June 14, 1926
Before there was Madison Bumgarner, there was Don Newcombe. “Newk” was well-known for his offensive prowess, hitting seven homers in 1955. He was the Rookie of the Year for the Dodgers in 1949, and won both the Cy Young and MVP award in 1956 when he won 27 games for Brooklyn. He came to Cincinnati in 1958 and played 66 games for the Reds between 1958 and 1960; he finished his career in 1960 with Cleveland.
Rookie of the Year in 1949. Four times an All-Star. Cy Young and MVP Award winner in 1956. 149 wins. But Don Newcombe was more than just a good pitcher. He was a good hitter, too.
Often used as a pinch hitter during his career, Newk racked up 15 homers and 108 RBI in his 10-year career. In 1955 alone, he knocked the ball out of the park seven times on his way to a 2.5 oWAR score for the season. His batting average was .271, with 238 hits in 878 at-bats.
The Dodgers foolishly traded Newcombe during the 1958 season to the Redlegs for four players: Steve Bilko, Johnny Klippstein, Art Fowler, and Charlie Rabe. He continued his hitting display during three seasons with the Reds, pounding out 58 hits in 201 at-bats. That’s a .289 average!
The Reds sure could use a bat like Newcombe’s on the bench this year…or any year. He was an underrated player during his career, and while the Dodgers do a good job of recognizing his greatness, he is still overlooked by many fans.
Man, I love blind trades. I came across a Cubs fan on the Baseball Fever forums, and we agreed to swap boxes. I sent him almost 400 Cubs cards; he dumped the box, reloaded it with Reds, and sent it back my way. You don’t know what you’re going to get, but you know it’s going to be good because who doesn’t love a box full of your favorite team?
Sometimes, though, the box is much better than you could have ever imagined. I opened the box to find not one, but two cards from the 1959 Topps set, six from the 1960s, and several 1970s and early 1980s. What a haul!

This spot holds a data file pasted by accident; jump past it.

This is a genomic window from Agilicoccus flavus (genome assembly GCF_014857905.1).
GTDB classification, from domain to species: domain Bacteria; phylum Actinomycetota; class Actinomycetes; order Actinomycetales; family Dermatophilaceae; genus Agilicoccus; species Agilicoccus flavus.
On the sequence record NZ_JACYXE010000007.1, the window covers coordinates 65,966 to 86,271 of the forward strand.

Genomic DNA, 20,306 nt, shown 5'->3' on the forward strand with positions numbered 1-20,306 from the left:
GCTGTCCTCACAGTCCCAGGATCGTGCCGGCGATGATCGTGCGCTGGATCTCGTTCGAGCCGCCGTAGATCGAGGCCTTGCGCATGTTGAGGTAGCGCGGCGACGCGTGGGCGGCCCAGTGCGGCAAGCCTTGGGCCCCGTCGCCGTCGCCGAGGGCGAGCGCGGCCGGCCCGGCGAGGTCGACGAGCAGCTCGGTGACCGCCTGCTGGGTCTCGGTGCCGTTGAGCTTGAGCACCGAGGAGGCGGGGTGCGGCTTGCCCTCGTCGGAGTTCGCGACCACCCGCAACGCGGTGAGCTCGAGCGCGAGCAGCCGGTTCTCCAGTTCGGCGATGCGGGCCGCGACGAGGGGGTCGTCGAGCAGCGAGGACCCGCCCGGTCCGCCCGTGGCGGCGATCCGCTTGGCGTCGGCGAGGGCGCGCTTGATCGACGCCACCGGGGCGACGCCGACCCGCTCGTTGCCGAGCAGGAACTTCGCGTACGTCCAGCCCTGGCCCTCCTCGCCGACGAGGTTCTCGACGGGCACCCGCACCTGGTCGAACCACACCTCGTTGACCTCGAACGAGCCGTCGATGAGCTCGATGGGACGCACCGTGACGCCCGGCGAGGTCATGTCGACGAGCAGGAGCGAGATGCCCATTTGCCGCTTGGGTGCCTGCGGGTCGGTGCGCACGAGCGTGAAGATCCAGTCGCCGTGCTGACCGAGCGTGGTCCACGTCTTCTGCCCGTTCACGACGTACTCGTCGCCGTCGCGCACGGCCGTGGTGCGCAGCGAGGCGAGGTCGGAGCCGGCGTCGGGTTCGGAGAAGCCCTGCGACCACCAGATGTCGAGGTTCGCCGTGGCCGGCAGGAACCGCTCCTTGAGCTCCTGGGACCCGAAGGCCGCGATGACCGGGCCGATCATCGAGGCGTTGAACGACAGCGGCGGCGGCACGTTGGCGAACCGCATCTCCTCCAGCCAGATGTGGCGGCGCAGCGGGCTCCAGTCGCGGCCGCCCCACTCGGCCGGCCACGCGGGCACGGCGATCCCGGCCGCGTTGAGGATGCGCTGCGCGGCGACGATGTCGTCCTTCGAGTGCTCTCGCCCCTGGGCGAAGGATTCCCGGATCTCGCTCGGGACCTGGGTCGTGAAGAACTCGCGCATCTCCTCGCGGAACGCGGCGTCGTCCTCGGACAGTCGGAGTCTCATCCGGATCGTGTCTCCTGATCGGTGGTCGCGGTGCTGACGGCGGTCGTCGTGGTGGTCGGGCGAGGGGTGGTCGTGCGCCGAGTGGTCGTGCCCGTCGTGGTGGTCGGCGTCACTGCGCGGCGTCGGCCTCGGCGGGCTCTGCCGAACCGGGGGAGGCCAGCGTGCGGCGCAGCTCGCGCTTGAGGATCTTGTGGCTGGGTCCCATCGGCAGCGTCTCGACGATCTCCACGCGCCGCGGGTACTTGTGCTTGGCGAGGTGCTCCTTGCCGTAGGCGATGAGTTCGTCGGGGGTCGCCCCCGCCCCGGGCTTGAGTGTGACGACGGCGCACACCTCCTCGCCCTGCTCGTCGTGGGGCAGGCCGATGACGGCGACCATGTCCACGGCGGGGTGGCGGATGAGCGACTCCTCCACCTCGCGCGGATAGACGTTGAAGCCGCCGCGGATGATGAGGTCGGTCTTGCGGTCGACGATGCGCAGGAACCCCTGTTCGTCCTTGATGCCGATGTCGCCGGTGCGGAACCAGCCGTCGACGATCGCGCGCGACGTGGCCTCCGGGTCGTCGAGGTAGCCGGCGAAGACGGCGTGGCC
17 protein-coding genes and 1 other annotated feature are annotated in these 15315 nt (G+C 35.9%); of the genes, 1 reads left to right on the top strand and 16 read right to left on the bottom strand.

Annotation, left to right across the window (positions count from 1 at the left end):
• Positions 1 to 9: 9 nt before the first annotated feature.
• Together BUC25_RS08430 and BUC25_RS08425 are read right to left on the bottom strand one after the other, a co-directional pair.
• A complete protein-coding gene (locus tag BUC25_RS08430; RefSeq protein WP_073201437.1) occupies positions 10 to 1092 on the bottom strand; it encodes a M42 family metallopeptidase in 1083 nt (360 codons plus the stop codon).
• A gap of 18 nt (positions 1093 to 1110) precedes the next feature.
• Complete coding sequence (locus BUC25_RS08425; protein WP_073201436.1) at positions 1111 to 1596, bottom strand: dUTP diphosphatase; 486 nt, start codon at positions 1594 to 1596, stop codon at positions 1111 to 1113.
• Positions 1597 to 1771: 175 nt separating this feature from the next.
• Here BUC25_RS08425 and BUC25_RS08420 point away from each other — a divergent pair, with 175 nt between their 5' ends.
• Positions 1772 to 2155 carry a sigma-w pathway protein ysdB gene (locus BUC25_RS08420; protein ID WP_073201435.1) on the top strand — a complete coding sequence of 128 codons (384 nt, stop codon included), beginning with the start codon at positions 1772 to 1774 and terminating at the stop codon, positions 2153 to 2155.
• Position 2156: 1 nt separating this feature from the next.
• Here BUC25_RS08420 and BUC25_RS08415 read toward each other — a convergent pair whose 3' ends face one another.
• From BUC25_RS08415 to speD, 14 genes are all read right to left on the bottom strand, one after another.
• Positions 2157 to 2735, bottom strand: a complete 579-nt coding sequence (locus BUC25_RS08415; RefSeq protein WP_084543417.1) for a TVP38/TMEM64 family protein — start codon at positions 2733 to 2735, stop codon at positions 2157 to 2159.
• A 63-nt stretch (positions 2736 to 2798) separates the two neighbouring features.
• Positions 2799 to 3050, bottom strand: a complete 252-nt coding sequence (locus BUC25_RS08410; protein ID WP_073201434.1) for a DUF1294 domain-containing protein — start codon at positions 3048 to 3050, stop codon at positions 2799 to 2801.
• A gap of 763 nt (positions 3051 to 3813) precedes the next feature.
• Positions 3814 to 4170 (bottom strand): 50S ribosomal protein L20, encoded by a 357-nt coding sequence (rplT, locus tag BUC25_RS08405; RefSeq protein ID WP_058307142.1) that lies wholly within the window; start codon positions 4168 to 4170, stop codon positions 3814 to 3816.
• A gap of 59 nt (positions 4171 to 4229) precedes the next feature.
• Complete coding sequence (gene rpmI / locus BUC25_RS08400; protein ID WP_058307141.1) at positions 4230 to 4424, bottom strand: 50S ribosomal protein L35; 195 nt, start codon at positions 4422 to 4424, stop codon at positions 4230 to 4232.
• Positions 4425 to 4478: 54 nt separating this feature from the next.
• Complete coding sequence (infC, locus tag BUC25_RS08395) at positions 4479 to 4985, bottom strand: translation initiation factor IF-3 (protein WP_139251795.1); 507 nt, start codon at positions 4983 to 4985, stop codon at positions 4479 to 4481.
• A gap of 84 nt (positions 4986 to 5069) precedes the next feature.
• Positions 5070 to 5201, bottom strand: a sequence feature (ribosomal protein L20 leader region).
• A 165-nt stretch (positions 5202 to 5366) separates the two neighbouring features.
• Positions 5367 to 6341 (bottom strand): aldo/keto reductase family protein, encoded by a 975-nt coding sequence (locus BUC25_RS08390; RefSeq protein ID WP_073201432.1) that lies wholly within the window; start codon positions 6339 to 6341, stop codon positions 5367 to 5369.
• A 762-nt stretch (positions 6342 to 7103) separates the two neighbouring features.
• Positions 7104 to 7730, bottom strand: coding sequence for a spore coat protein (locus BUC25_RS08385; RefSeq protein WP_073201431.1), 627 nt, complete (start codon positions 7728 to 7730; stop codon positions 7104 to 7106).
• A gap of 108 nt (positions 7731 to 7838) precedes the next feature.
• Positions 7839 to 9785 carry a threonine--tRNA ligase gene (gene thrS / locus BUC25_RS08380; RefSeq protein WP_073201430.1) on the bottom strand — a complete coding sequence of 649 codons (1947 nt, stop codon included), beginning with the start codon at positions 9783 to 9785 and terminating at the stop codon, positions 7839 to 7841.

This card is especially cool because I don’t have many cards featuring Vada Pinson, a guy who had a borderline case for the Hall of Fame. He was on track early, and then just tapered off, never quite reaching the career numbers expected of him.
But check out how faded the back of the card is, too…
It was awful nice of someone to scribble the number on the back since it was so faded.
A trio of ’69ers…
As we move into the much more hip decade of the 1970s, we have a heavenly black-bordered 1971 and a reminder that the early Big Red Machine was not quite ready…
There was also a fair amount of the “junk wax” era, but amazingly some needs were met, such as this 1988 Topps John Franco, the last one I needed for the team set!
And this ’91 Score “Cooperstown Card” of Barry Larkin. I don’t think I’ve ever seen this card before. Weren’t they factory-set bonuses or something like that?
This was a great trade! In fact, I have yet to regret a blind trade. I get the chance to send off cards that I don’t want for cards that I can actually use…either for my collection, for TTM requests, or to bribe the kids with.
I’m going to hold off on more blind trades for the time being as I continue to sort through my collection, but leave a comment with a team you’re interested in and an e-mail address, and I will get a hold of you when I’m ready to go again! (Never mind that “holding off” junk…I love getting packages in the mail to much!)